7 Now Aaron said unto him: Believest thou that the Son of God shall come to redeem mankind from their sins?
8 And the man said unto him: We do not believe that thou knowest any such thing. We do not believe in these foolish traditions. We do not believe that thou knowest of things to come, neither do we believe that thy fathers and also that our fathers did know concerning the things which they spake, of that which is to come.
When Aaron began to preach in the Lamanite city of Jerusalem, one man bombarded him with questions. These were not sincere and searching questions, but mocking and critical questions, such as:
- “Why do not angels appear unto us?”
- “Are not this people as good as thy people?”
- “How knowest thou the thought and intent of our hearts?”
- “How knowest thou that we have cause to repent?”
- “How knowest thou that we are not a righteous people?” (Alma 21:5-6)
It’s safe to say that this man wasn’t interested in Aaron’s answer to any of these questions. The intent of the questions was to humiliate and discredit him.
As we read in the passage above, Aaron responded with a question: “Believest thou that the Son of God shall come to redeem mankind from their sins?” I think this man’s response is telling: “We do not believe that thou knowest any such thing.” Rather than respond to the question directly, this man tried to keep the focus on Aaron. He went on to say that he didn’t believe “in these foolish traditions.” Not only did he not believe that Aaron knew these things, but he didn’t believe that their ancestors knew these things either.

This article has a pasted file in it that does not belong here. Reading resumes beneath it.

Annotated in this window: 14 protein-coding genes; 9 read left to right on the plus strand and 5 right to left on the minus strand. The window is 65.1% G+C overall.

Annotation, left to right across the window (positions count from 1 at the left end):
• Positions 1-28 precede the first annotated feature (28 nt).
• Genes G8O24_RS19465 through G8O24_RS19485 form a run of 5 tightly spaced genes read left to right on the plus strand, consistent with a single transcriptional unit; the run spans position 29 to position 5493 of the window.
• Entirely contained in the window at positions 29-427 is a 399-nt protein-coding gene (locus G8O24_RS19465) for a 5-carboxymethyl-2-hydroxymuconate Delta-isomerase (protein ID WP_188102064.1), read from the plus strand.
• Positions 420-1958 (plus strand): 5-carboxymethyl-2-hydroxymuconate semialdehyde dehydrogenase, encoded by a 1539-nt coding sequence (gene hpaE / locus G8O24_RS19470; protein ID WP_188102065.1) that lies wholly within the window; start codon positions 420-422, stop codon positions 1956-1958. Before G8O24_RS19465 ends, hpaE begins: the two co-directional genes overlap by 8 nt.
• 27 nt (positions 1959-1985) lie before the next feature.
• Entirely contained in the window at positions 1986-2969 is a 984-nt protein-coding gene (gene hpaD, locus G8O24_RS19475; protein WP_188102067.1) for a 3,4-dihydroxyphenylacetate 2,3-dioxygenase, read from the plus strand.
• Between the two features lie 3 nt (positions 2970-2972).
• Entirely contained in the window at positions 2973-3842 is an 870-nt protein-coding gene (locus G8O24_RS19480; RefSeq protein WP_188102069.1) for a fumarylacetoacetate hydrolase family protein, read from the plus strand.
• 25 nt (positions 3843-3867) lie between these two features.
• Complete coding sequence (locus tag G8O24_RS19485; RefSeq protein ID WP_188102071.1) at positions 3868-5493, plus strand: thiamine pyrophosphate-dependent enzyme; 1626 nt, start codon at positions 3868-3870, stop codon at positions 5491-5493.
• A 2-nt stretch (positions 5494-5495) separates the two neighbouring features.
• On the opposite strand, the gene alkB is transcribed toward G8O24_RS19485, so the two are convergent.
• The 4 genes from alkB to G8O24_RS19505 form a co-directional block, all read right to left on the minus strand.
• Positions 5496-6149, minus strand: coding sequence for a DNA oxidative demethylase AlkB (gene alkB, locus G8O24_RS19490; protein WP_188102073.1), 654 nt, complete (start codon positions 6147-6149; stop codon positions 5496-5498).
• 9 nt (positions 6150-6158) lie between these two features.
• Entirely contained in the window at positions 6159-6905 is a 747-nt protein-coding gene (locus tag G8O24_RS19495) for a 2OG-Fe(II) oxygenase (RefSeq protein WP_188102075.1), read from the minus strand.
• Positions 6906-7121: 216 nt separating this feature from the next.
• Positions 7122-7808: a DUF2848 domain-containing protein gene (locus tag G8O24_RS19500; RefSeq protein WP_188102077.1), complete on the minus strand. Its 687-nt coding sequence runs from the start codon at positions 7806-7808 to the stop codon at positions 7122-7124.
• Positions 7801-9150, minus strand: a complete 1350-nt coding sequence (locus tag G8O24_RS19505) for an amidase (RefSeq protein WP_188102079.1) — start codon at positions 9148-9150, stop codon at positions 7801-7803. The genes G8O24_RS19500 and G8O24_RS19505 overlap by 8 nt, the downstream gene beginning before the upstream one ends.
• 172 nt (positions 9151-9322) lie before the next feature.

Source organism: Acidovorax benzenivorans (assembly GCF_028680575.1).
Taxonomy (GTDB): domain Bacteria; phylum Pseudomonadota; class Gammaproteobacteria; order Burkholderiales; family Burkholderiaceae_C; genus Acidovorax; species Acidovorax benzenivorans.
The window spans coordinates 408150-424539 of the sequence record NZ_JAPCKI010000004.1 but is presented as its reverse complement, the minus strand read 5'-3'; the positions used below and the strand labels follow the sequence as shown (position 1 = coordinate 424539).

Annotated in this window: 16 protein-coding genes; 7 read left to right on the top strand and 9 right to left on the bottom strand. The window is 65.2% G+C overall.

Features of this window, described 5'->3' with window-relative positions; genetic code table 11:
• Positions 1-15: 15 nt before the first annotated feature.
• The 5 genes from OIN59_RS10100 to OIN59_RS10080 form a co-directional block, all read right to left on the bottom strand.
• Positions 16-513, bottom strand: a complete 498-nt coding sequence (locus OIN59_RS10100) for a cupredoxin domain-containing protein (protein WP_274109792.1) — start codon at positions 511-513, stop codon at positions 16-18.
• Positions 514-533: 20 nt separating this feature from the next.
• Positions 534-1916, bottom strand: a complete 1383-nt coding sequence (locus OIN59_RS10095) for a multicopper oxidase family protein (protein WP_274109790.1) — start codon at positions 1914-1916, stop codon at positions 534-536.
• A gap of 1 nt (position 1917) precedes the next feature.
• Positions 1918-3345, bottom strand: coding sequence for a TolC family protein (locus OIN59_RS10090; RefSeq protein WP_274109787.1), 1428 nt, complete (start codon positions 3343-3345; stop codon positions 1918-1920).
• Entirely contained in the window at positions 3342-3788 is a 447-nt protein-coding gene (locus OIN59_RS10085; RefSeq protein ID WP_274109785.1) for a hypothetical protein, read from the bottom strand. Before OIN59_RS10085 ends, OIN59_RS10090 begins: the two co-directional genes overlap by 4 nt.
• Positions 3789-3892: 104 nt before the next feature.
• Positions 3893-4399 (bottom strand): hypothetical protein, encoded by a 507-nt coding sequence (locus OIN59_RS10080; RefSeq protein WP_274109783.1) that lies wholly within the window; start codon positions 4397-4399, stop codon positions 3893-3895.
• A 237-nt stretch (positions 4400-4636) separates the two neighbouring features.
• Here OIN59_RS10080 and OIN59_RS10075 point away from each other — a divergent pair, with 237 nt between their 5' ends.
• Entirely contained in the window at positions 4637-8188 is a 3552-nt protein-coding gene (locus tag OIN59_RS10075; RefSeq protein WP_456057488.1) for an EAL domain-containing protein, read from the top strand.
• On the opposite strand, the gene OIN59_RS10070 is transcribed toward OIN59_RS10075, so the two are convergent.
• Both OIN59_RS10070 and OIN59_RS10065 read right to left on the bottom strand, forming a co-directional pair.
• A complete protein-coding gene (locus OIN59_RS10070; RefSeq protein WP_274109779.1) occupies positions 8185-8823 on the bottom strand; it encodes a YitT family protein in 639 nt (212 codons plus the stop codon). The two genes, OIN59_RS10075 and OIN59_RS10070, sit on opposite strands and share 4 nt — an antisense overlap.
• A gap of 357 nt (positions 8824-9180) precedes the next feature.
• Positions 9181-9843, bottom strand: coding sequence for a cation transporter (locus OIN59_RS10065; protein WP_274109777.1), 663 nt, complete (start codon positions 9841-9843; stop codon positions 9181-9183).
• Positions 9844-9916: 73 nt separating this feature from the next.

That’s a lot of not knowing and a lot of not believing! I would be interested to know what this man did believe. But, alas, when Aaron tried to carry on and deliver his message, “they were angry with him, and began to mock him; and they would not hear the words which he spake” (Alma 21:10).
How easy it is to be cynical, but how unrewarding! In the words of Dieter F. Uchtdorf:
Satan, our adversary, wants us to fail. He spreads lies as part of his effort to destroy our belief. He slyly suggests that the doubter, the skeptic, the cynic is sophisticated and intelligent, while those who have faith in God and His miracles are naive, blind, or brainwashed. Satan will advocate that it is cool to doubt spiritual gifts and the teachings of true prophets.
I wish I could help everyone to understand this one simple fact: we believe in God because of things we know with our heart and mind, not because of things we do not know. Our spiritual experiences are sometimes too sacred to explain in worldly terms, but that doesn’t mean they are not real.
Heavenly Father has prepared for His children a spiritual feast, offering every kind of exquisite food imaginable—and yet, instead of enjoying these spiritual gifts, the cynics content themselves with observing from a distance, sipping from their cups of skepticism, doubt, and disrespect….
Let me be clear: there is nothing noble or impressive about being cynical. Skepticism is easy—anyone can do it. It is the faithful life that requires moral strength, dedication, and courage. Those who hold fast to faith are far more impressive than those who give in to doubt when mysterious questions or concerns arise (“Be Not Afraid, Only Believe,” General Conference, October 2015).
Today, I will choose not to be intimidated by cynics. I will remember that my belief is built on knowledge–on spiritual experiences I have had which are not visible to other people, and which they may therefore doubt. I will remember that it takes courage to believe, and I will choose to hold fast to my faith, and not to be destabilized by critics.